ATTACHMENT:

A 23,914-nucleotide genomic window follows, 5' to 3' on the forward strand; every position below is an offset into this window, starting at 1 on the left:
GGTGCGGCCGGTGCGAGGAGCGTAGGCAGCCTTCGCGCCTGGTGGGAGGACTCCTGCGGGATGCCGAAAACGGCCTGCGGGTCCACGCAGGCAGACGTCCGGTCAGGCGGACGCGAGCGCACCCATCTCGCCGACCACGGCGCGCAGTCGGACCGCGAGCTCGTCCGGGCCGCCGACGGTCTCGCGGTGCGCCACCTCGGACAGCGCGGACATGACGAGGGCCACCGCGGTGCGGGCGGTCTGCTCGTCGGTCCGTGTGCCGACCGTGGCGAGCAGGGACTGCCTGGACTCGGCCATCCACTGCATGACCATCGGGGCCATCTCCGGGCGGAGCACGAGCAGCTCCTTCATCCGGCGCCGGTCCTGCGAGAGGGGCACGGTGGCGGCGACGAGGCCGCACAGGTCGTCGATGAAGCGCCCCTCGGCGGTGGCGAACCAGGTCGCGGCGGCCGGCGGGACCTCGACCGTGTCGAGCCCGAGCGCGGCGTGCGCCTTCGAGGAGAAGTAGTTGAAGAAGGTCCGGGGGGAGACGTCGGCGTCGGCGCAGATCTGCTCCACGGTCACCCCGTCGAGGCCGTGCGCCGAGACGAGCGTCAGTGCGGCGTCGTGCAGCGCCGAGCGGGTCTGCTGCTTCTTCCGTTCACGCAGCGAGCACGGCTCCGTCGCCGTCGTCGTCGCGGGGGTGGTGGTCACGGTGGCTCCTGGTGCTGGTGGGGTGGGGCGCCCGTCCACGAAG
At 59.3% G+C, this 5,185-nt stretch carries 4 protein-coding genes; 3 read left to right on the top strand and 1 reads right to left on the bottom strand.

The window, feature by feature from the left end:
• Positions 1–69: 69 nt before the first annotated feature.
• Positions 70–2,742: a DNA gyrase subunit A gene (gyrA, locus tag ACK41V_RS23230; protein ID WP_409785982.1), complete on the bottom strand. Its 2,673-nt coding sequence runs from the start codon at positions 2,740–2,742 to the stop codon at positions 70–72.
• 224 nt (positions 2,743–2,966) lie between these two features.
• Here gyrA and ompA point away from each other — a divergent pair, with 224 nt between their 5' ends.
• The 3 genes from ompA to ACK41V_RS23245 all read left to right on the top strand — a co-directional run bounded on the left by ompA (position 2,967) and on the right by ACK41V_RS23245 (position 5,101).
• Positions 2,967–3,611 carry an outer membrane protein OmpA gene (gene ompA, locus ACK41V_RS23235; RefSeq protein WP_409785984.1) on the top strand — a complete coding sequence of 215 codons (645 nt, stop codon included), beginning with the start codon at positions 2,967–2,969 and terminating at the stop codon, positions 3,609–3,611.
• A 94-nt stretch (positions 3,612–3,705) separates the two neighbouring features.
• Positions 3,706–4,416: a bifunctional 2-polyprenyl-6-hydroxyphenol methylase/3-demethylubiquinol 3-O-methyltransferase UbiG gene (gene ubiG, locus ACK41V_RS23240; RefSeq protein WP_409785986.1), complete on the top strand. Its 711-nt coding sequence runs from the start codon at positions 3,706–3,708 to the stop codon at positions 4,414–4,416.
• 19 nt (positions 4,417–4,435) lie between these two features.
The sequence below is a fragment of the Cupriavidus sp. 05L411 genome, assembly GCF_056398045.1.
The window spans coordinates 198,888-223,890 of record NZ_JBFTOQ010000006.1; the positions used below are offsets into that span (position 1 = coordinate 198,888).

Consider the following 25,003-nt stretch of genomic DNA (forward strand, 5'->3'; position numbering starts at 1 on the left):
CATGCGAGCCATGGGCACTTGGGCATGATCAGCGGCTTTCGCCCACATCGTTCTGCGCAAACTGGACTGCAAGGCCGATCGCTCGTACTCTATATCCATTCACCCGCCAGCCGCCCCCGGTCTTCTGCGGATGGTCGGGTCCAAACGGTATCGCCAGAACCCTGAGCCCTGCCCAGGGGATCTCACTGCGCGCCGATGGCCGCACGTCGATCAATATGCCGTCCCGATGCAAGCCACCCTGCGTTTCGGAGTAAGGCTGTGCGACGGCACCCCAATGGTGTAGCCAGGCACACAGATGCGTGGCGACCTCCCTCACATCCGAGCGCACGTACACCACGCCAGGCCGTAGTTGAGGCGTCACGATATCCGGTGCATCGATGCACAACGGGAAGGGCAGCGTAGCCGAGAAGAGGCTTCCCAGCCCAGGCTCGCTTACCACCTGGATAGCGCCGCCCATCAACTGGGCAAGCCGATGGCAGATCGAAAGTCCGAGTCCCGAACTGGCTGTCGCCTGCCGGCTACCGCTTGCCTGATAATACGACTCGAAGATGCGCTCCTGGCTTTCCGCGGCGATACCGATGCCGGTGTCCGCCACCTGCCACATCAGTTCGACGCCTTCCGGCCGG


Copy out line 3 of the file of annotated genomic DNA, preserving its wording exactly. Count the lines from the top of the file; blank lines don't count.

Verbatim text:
At 59.3% G+C, this 5,185-nt stretch carries 4 protein-coding genes; 3 read left to right on the top strand and 1 reads right to left on the bottom strand.